The doctors are about to be back in on ABC.
Insiders have confirmed to Variety that Grey's Anatomy will resume production on Season 17 later this month, following a lengthy hiatus as a result of the coronavirus pandemic.
Despite this welcome piece of news, many questions still abound.
In regard to Grey's Anatomy and nearly every other scripted television show that typically premieres in the fall.
For example, production on the first two episodes of season 17 may very well begin in Los Angeles as early as next week.
However, exactly when the Elllen Pompeo-anchored drama will return with new episodes remains to be seen.
Just a few days ago, ABC announced an unscripted-heavy autumb schedule, removing Grey's Anatomy after previously claiming the series would return some time in 2020.
And, to be clear, this may still be the case, especially with other programs -- The Goldbergs, A Million Little Things, The Good Doctor and Big Sky -- also preparing to start shooting again.
ABC appears to have an upper hand on its broadcast network rivals in this department.
The drama had completed 21 episodes of season 16 before it halted production in March with four episodes left to film.
The season’s finale episode -- which aired in April -- therefore served as the unexpected finale.
In a recent interview with The Hollywood Reporter, showrunner Krista Vernoff said she wasn’t planning on tackling the coronavirus pandemic on the show, not at first, that is.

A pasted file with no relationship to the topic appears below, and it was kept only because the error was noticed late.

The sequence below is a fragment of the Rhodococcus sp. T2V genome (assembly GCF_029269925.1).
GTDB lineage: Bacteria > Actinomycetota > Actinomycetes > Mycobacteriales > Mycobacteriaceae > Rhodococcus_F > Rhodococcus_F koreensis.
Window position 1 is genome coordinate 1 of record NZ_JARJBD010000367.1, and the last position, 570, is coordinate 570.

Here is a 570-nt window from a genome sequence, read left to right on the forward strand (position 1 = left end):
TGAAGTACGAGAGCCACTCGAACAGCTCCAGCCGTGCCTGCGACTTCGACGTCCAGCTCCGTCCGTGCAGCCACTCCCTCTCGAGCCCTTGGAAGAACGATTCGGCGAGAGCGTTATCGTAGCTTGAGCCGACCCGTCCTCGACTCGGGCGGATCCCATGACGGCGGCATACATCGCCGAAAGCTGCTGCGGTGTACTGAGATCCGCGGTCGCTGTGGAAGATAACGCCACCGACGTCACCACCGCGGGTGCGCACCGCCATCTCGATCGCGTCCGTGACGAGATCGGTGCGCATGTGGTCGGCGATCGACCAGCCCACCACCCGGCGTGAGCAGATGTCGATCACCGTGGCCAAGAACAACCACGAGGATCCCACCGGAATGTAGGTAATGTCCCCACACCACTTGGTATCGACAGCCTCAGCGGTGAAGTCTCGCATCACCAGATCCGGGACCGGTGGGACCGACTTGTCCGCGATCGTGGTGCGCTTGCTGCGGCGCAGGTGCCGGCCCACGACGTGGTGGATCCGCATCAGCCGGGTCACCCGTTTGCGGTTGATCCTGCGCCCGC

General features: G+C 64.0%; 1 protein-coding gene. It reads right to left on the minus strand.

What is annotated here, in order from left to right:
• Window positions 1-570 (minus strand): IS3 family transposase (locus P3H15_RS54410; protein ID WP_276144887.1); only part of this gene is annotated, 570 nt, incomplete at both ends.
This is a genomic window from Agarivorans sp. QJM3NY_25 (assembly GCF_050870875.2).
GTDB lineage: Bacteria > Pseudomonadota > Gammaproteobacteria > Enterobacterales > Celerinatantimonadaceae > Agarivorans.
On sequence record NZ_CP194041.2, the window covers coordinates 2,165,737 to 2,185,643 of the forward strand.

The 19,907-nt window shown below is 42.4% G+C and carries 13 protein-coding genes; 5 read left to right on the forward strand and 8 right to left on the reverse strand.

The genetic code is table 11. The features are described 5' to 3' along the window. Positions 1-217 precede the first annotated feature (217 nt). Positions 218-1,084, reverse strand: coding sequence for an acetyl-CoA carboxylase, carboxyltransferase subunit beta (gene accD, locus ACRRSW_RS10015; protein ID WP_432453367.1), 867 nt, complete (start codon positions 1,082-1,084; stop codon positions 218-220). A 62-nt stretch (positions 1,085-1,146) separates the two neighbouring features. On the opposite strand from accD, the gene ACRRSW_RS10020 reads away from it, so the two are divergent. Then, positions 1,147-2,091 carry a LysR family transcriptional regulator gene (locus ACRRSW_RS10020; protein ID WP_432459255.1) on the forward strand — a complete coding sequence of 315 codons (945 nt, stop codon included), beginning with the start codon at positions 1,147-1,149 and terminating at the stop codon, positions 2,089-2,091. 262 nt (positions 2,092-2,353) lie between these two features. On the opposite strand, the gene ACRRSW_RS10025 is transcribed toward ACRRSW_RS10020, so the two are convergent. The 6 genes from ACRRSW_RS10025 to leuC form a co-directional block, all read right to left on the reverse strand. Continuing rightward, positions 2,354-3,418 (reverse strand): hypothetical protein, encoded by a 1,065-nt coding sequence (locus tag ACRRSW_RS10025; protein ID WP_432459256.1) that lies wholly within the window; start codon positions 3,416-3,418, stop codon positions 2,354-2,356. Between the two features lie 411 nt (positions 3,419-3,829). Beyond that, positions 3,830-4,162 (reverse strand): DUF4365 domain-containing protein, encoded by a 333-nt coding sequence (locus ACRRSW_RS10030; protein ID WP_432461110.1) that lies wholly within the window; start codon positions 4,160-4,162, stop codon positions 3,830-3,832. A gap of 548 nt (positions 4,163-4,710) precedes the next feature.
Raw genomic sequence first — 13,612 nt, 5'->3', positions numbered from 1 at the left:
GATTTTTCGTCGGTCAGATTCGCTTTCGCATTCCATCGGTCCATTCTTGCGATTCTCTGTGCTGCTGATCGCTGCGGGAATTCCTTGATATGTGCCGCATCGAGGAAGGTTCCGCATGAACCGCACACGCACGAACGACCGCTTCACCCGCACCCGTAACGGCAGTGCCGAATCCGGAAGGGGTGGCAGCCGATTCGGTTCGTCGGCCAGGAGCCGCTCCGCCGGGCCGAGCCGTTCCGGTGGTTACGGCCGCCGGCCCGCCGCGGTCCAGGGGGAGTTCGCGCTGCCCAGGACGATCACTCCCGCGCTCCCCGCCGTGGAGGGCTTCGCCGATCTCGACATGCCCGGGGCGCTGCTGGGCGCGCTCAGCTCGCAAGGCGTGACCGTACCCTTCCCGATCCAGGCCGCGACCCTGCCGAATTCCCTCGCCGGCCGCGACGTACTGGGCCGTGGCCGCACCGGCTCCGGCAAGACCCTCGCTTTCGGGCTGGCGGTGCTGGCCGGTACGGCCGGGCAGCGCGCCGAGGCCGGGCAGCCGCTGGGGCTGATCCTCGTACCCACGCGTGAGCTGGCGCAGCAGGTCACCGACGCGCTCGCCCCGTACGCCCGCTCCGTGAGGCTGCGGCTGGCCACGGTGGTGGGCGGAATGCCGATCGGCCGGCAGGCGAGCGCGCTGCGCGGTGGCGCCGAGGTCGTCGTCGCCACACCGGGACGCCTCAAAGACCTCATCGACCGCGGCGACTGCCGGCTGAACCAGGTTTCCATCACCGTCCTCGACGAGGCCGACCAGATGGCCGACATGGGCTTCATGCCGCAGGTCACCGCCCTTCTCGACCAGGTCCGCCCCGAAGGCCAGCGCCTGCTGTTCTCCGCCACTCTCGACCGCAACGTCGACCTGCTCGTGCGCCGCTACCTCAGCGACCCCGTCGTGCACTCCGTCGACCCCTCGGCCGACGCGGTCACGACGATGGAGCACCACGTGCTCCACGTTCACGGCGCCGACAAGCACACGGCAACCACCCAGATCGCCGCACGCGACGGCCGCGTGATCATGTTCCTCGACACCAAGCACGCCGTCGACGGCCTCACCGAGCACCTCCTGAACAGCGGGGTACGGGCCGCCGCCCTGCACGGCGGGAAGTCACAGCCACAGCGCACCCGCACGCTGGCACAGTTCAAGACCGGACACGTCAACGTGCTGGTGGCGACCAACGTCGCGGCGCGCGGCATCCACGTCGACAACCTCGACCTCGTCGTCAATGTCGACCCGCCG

“[The writers] really convinced me that it would be irresponsible to not,” Vernoff said.
“To be kind of the biggest medical show and ignore the biggest medical story of the century felt irresponsible to them to the medical community.
"These doctors are traumatized.
"They are not trained or wired to hold the hands of dying people all day who are alone without their families.”
The producerr added that the her team also grappled with how to translate the medical community’s real-life trauma into the fictional world of Grey’s Anatomy.
Talk about an unexpected challenge.
“[The writers] were saying things like, kids, their first year out of medical school, are seeing more death in the first year than many doctors see in a decade, and it just felt like we had to tell this story,” she explained.
“We have to tell this story, and so the conversation became, how do we tell this very painful, brutal story that has hit our medical community so intensely — and as they keep saying, permanently changed medicine?
"How do we do that and provide some escapism? How do we do that and create romance, and comedy, and joy, and fun?”
Based on other Grey's Anatomy spoilers, it sounds as if a time jump is in store.
The series will not just pick up where April's concluding installment left off.
During a TV Academy panel discussion this summer, Vernoff emphasized again the focus on COVID-19, hinting that Owen will be front and center for the show's portrayal of this virus.
She said the writing room brought in real doctors to discuss their experiences with trauma, and...
“(The doctors) are literally shaking and trying not to cry, they’re pale, and they’re talking about it as war - a war that they were not trained for," she said.
"And that’s been one of our big conversations about Owen, is that he’s actually trained for this in a way that most of the other doctors aren’t."
ABC is yet to announce a premiere date for Grey's Anatomy Season 17.